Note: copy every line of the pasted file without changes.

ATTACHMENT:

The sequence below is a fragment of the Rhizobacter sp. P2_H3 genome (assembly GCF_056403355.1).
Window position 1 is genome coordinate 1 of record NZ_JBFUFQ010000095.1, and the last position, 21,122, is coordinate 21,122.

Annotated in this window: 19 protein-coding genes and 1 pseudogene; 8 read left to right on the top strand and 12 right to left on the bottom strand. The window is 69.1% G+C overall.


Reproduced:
The sequence below is a fragment of the Rhizobacter sp. P2_H3 genome (assembly GCF_056403355.1).
Window position 1 is genome coordinate 1 of record NZ_JBFUFQ010000095.1, and the last position, 21,122, is coordinate 21,122.

Annotated in this window: 19 protein-coding genes and 1 pseudogene; 8 read left to right on the top strand and 12 right to left on the bottom strand. The window is 69.1% G+C overall.